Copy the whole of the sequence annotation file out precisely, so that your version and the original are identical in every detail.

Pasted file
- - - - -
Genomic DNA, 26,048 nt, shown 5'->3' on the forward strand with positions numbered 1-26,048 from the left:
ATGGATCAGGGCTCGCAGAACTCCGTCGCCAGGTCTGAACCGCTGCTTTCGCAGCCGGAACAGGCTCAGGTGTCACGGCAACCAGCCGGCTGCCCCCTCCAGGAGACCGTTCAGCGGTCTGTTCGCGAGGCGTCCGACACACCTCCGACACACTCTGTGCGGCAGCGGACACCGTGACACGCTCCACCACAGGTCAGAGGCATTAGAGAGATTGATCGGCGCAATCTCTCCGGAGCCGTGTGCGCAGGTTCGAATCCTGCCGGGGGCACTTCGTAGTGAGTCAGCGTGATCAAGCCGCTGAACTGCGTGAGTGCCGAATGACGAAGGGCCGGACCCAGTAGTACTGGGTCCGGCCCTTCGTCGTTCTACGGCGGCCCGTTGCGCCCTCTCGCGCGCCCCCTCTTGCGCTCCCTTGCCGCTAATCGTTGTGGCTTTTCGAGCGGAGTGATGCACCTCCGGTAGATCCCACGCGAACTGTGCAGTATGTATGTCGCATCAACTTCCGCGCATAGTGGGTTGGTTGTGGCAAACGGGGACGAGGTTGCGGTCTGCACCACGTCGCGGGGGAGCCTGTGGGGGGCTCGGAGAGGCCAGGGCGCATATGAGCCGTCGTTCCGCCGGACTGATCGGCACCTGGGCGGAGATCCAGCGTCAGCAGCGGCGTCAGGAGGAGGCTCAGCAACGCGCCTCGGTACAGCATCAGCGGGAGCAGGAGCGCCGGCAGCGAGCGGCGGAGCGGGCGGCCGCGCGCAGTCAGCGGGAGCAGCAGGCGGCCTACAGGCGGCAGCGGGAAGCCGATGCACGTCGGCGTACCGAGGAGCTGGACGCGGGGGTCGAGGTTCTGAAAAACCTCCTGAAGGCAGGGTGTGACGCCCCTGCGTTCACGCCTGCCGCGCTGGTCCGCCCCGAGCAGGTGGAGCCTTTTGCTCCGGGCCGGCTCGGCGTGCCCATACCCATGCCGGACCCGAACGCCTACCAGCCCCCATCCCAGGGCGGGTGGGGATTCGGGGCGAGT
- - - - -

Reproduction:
Genomic DNA, 26,048 nt, shown 5'->3' on the forward strand with positions numbered 1-26,048 from the left:
ATGGATCAGGGCTCGCAGAACTCCGTCGCCAGGTCTGAACCGCTGCTTTCGCAGCCGGAACAGGCTCAGGTGTCACGGCAACCAGCCGGCTGCCCCCTCCAGGAGACCGTTCAGCGGTCTGTTCGCGAGGCGTCCGACACACCTCCGACACACTCTGTGCGGCAGCGGACACCGTGACACGCTCCACCACAGGTCAGAGGCATTAGAGAGATTGATCGGCGCAATCTCTCCGGAGCCGTGTGCGCAGGTTCGAATCCTGCCGGGGGCACTTCGTAGTGAGTCAGCGTGATCAAGCCGCTGAACTGCGTGAGTGCCGAATGACGAAGGGCCGGACCCAGTAGTACTGGGTCCGGCCCTTCGTCGTTCTACGGCGGCCCGTTGCGCCCTCTCGCGCGCCCCCTCTTGCGCTCCCTTGCCGCTAATCGTTGTGGCTTTTCGAGCGGAGTGATGCACCTCCGGTAGATCCCACGCGAACTGTGCAGTATGTATGTCGCATCAACTTCCGCGCATAGTGGGTTGGTTGTGGCAAACGGGGACGAGGTTGCGGTCTGCACCACGTCGCGGGGGAGCCTGTGGGGGGCTCGGAGAGGCCAGGGCGCATATGAGCCGTCGTTCCGCCGGACTGATCGGCACCTGGGCGGAGATCCAGCGTCAGCAGCGGCGTCAGGAGGAGGCTCAGCAACGCGCCTCGGTACAGCATCAGCGGGAGCAGGAGCGCCGGCAGCGAGCGGCGGAGCGGGCGGCCGCGCGCAGTCAGCGGGAGCAGCAGGCGGCCTACAGGCGGCAGCGGGAAGCCGATGCACGTCGGCGTACCGAGGAGCTGGACGCGGGGGTCGAGGTTCTGAAAAACCTCCTGAAGGCAGGGTGTGACGCCCCTGCGTTCACGCCTGCCGCGCTGGTCCGCCCCGAGCAGGTGGAGCCTTTTGCTCCGGGCCGGCTCGGCGTGCCCATACCCATGCCGGACCCGAACGCCTACCAGCCCCCATCCCAGGGCGGGTGGGGATTCGGGGCGAGT